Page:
Remember how Metro buses have that nasty little habit of killing pedestrians who have the walk signal? Well, here come the lawsuits. The family of Sally Dean McGhee is looking for a cool twenty million. McGhee was run over on Valentine's Day on 7th and Penn. Her coworker, Martha Schoenborn, was also killed in the crash. Her husband is looking for $100,000,000.00 (a little less than one sixth of a baseball stadium). I don't know why Schoenborn is worth five times as much as McGhee. I imagine there's a lot of guesstimating when dealing with pain and suffering. Emily S. Fenichel, who was killed on June 8, 2006 in Friendship heights, also has a widowed husband suing the city. The Washington Times article I'm referencing doesn't mention how much money he is looking for.
It's obvious to me that these families deserve a sizable chunk of change. These victims weren't jaywalkers. They were simply walking down the street when they had the signal. They were killed by gross negligence. Metro should be paying out of its ears.
Unfortunately that may not happen.
In a response to one of the lawsuits, Metro attorneys said "some or all of the claims may be barred" under the legislation creating Metro. The response did not specify which claims might be considered barred.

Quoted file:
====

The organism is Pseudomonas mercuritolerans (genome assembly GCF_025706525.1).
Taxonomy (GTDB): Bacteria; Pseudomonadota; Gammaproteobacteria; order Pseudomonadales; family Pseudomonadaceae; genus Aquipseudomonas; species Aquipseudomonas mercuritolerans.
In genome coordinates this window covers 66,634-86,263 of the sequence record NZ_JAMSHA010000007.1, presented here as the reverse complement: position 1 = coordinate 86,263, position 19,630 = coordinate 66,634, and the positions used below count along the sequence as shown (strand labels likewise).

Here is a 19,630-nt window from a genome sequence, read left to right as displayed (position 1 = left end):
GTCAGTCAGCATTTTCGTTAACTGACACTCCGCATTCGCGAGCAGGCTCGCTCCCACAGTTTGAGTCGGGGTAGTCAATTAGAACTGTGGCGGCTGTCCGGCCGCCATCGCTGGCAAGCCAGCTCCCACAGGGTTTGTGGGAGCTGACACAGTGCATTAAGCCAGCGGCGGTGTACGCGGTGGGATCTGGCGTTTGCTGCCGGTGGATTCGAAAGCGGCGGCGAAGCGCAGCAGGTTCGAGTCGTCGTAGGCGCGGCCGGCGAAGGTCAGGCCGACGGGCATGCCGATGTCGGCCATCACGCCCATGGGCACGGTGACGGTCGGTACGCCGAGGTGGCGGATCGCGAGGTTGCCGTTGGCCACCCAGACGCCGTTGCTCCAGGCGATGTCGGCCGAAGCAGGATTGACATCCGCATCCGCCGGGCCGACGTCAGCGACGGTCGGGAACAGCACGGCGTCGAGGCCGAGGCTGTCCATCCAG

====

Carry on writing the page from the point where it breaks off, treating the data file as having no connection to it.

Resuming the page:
A rudimentary Google check came up with this from Jones v. WMATA decided on March 17, 2000 by the U.S. DC Circuit Court of Appeals:
Under the Eleventh Amendment, " 'an unconsenting State is immune from suits brought in federal courts by her own citizens as well as by citizens of another State.' " Morris v. WMATA , 781 F.2d 218, 222-23 (D.C. Cir. 1986) (quoting Edelman v. Jordan , 415 U.S. 651, 662-63 (1974)). "Moreover, though the immunity is that of the state, 'some agencies exercising state power have been permitted to invoke the Amendment in order to protect the state treasury from liability that would have had essentially the same practical consequences as a judgment against the State itself.' " Id . at 223 (quoting Lake Country Estates v. Tahoe Regional Plan- ning Agency , 440 U.S. 391, 400-01 (1979)). WMATA was created by a compact enacted by the Congress and to which the Commonwealth of Virginia, the State of Maryland and the District cf Columbia are signatories. We have consistently recognized that in signing the WMATA Compact, Virginia and Maryland each conferred its immunity upon WMATA, which therefore enjoys, to the same extent as each state, immunity from suit in federal court based on its performance of governmental functions. 4 See, e.g. , Morris v. WMATA.
That's right. You can't sue Metro because its signatories, MD, VA, and DC, are exempt from federal lawsuits. This is some crazy shit. Three people lost and their loved ones are going to get zilch? Sovereign immunity, my ass. This is a disgrace.